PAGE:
The trial of Ross Ulbricht, whom federal authorities say ran the "dark web" site Silk Road, starts today after multiple delays. If you care about Internet freedom and basic civil liberties, you should watch the proceedings with great concern.
Silk Road is best known as a bitcoin-enabled online marketplace for drugs (read Brian Doherty's feature on the topic). But the case against Ulbricht, who war arrested in 2013, raises hugely important questions about Internet freedom and due process. When they nabbed Ulbricht, the feds made sure everyone knew that he had allegedly tried to hire hitmen to take care of drug-selling rivals. The New York Times Magazine ran a story that underscored the feds' one-sided portrait as Ulbricht's transformation from a literal Eagle Scout to the power-drunk "Dread Pirate Roberts" who was getting rich and insane from his role as proprietor of Silk Road.
Yet when it came time to, you know, actually charge him with crimes, the conspiracy to commit murder charges weren't entered. Well, not exactly. They're in the court documents but won't actually be vetted by the court:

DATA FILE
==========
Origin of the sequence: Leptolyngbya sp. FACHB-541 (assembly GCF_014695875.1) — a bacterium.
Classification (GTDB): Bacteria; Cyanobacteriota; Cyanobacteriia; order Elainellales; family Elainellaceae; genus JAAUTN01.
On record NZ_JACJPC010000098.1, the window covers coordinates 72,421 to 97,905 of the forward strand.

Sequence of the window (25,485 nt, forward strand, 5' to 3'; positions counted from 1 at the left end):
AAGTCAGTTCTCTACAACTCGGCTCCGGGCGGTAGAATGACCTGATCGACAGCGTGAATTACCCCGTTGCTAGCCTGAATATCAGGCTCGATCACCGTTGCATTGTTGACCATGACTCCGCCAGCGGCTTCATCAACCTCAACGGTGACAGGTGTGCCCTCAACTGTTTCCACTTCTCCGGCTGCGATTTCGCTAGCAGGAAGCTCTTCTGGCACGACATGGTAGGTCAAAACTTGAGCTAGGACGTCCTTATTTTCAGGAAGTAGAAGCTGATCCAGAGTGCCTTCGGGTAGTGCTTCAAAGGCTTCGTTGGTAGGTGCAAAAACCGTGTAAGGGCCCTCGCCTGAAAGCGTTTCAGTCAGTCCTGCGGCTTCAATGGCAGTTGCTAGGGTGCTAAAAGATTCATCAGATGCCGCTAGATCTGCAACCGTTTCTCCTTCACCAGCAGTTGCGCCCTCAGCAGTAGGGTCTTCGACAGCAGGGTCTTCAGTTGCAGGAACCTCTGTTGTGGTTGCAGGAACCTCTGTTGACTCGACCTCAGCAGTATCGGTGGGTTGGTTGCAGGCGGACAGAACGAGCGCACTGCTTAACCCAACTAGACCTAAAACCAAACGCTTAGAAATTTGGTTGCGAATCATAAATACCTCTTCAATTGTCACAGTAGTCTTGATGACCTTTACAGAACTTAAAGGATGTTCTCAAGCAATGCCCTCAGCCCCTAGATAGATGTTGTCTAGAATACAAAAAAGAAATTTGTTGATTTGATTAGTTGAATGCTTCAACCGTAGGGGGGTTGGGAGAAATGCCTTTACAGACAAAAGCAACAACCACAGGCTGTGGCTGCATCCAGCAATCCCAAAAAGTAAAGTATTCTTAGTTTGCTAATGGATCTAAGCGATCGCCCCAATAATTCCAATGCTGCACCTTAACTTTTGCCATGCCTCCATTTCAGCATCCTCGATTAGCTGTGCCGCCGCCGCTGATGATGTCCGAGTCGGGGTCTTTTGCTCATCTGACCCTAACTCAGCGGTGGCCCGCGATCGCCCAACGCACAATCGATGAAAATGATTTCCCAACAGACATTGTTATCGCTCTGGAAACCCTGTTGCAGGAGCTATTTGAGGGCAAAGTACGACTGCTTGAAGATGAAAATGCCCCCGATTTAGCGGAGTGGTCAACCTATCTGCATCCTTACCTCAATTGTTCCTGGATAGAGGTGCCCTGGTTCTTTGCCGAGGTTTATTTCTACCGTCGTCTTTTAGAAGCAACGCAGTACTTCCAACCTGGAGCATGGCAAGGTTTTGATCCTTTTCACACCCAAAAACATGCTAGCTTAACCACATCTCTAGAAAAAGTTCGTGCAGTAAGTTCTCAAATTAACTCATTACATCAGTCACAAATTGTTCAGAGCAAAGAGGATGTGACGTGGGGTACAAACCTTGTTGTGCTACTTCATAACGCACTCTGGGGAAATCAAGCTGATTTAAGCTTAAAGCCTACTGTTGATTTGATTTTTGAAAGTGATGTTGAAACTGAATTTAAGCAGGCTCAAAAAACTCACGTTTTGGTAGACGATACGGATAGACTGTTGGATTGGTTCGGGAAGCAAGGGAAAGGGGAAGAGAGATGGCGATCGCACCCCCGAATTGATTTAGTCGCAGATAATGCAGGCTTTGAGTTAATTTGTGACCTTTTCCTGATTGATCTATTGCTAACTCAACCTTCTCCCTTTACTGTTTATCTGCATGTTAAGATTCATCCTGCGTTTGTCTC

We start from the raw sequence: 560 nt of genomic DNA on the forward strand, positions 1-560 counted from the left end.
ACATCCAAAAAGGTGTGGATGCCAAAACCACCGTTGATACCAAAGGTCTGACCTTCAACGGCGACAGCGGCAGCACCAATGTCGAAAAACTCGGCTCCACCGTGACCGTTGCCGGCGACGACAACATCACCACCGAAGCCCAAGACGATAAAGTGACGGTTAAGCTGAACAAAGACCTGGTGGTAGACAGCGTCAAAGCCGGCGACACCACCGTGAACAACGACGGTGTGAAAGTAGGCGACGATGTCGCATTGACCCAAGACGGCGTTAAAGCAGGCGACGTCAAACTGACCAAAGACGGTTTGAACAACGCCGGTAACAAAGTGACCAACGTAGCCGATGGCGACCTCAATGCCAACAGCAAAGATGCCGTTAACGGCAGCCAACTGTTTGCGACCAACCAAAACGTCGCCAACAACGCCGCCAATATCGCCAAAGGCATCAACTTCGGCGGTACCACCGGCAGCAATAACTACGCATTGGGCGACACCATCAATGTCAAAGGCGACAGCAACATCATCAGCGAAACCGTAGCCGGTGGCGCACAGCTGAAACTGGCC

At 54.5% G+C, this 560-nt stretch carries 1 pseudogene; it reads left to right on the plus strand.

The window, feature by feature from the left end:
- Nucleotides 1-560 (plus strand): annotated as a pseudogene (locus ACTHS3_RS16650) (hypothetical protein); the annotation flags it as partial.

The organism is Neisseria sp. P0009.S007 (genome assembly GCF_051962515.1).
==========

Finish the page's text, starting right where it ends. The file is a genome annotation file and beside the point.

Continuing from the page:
In addition to the drug and conspiracy charges, U.S. District Judge Katherine Forrest ruled last week that she will allow prosecutors to try to prove their case by presenting evidence that Ulbricht discussed six different murder-for-hire plots to protect Silk Road.
That's one way the feds are stacking the deck against Ulbricht, who may or may not be guilty of running Silk Road (I have no idea; but in the interests of disclosure, I contributed $100 to his defense fund out of concern of the way in which he is being prosecuted). The feds also have not explained to the defense how they tracked down Ulbricht, raising concerns that the evidence was initially gathered via intelligience operations that functioned without a legal warrant. That's troubling, as is the government's position that regardless of whether he profited from the site or actually trafficked in drugs himself, he should be responsible for what was going on at Silk Road. That charge flies in the face of existing laws that exempt ISPs and site operators from responsiblity for the actions and speech of users. The outcome of that specific issue could well chill the Internet well below absolute zero.
To paraphrase Joe Biden, this is a big fucking deal. Not simply because Ulbricht may be railroaded but because the way in which the prosecution is proceeding potentially threatens all of us who run websites, transact business online, and want to live in a country where the government has to be transparent about where it got its evidence against us.
Reason interviewed Lynn Ulbricht, who lays out the larger issues raised by the trial of her son: